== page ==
Grew up. Country Victoria
Leadership qualification. Mostly life experience and the ability to learn from mistakes or when things don’t go ‘my’ way.
High school career ambition. I wanted to work in advertising as a graphic designer and live in the city.
First job. Checkout chick at the first supermarket in Australia to have scanners rather than manual registers.
Who and what do you lead? I have a team of around 20 interior architects in Sydney and Melbourne who are the heart and soul of our business – futurespace.
How do you stay informed? Instagram (I am addicted) and social media, Harvard Business Review, Fast Company, The Economist online subscriptions. SMH, The Financial Review and the Melbourne Age. Design, Interiors and Architecture blogs, other blogs designed for women in business. In print, I read Indesign, Vogue Living and Belle Magazine. On TV, I watch ABC news, Australian Story, The Gruen Transfer and other topical series the ABC produces.
How do you manage your wellbeing? Through meditation and exercise, although I don’t do either often enough. I also have a good, healthy diet that is sugar and caffeine free, and I have an incredible group of people around me who form a support/mentoring network both personally and professionally.
First thing you do in the morning? Check instagram! I then take my vitamins, give my family cuddles then do a half hour walk. I don’t have time for a longer exercise session in the mornings.
An average day in the life.. Is hectic! I am usually up around 5.30-6am to organise the household and then myself. My husband and I share school drop offs, then when I get to the studio (either in Melbourne or Sydney) most of my time is spent in meetings with staff, clients, potential clients, and other people in my network. I don’t often get much time to get my own projects done, so I try and spend a day at home each week doing focused, concentrative work that requires long periods of not being interrupted. At least twice a week I will have a work related function between 6-9pm, so my week days are very long and intense, and I try to completely switch off at weekends.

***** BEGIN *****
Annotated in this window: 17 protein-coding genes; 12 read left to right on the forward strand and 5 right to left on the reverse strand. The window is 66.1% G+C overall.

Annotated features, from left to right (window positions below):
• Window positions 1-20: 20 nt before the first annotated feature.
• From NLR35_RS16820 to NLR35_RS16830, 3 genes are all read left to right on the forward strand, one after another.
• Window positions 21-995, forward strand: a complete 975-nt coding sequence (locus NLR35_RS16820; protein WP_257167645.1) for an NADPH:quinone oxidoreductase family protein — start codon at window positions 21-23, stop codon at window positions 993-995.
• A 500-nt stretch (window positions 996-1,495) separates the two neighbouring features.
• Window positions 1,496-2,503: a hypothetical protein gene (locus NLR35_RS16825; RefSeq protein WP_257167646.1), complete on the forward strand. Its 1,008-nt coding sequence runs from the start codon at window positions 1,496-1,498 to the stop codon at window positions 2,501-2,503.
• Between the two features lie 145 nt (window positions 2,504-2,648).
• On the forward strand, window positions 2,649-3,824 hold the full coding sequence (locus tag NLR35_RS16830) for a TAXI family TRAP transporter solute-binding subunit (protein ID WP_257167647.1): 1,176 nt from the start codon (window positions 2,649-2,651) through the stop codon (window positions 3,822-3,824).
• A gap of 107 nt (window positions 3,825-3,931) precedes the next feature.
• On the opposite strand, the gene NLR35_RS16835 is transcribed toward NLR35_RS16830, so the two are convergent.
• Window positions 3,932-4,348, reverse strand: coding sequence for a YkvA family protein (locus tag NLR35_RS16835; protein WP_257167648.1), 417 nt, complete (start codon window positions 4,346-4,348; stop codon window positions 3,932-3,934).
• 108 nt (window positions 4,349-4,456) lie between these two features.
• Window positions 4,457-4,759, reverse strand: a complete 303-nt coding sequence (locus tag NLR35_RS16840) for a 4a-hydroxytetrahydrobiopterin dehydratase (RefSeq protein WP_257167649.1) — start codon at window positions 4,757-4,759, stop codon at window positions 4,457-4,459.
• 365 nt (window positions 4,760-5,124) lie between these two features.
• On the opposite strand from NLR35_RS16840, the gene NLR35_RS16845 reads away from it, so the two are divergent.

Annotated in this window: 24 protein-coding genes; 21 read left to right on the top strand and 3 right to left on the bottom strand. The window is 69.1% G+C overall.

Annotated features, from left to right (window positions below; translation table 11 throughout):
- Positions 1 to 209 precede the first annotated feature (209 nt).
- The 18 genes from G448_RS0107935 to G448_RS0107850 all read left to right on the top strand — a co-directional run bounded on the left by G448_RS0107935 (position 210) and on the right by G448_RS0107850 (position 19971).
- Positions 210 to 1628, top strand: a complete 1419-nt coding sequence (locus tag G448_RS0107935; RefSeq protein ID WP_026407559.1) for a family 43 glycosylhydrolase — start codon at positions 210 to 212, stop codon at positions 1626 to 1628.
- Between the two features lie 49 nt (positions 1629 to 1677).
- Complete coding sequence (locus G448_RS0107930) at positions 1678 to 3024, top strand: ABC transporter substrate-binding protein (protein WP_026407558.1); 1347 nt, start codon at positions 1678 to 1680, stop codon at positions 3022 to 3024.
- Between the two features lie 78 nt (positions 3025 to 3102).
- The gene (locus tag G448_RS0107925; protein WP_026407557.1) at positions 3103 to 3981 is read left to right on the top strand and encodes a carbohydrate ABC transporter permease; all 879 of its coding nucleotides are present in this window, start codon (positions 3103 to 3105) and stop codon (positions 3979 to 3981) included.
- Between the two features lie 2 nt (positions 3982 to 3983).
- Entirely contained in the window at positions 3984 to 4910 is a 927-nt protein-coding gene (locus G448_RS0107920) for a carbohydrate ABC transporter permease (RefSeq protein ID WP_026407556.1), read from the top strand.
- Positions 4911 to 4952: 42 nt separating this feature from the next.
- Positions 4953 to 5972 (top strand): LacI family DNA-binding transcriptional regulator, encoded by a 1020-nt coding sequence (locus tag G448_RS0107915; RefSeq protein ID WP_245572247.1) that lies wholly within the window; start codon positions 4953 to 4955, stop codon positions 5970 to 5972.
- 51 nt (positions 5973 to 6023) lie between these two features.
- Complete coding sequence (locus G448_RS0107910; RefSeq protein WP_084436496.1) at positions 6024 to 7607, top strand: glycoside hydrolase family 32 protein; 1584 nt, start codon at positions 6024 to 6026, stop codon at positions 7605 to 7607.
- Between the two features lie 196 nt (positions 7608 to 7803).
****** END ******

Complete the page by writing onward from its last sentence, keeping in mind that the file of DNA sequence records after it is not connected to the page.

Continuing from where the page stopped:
Leadership ‘superpower’? Respect: for myself and for my own experience as a designer and a businesswoman, whilst also being able to be honest about what I might not know. Respect also for my team, and for their skills and talents and humanity. The best thing about my job is supporting every individual staff member to play to their strengths.
Career advice to your 18-year-old self. Keep having as much fun and making as many mistakes as you are right now – it will all become an invaluable part of your life experience and who you are as a person. Yes, you are good enough and no, you aren’t fat. Most of all, stop giving yourself such a hard time RIGHT NOW!
Angela Ferguson’s story is the latest in our 100 Stories Project, in which we’re asking women about a turning point that’s shifted her leadership career. Telling 100 stories from January 1 2015, the project showcases the diverse range of leadership careers available, as well as some of the brilliant achievements and fascinating career paths of women. It also demonstrates how planned and unexpected forks in the road can take you places you never thought possible.
This article originally appeared on Women’s Agenda.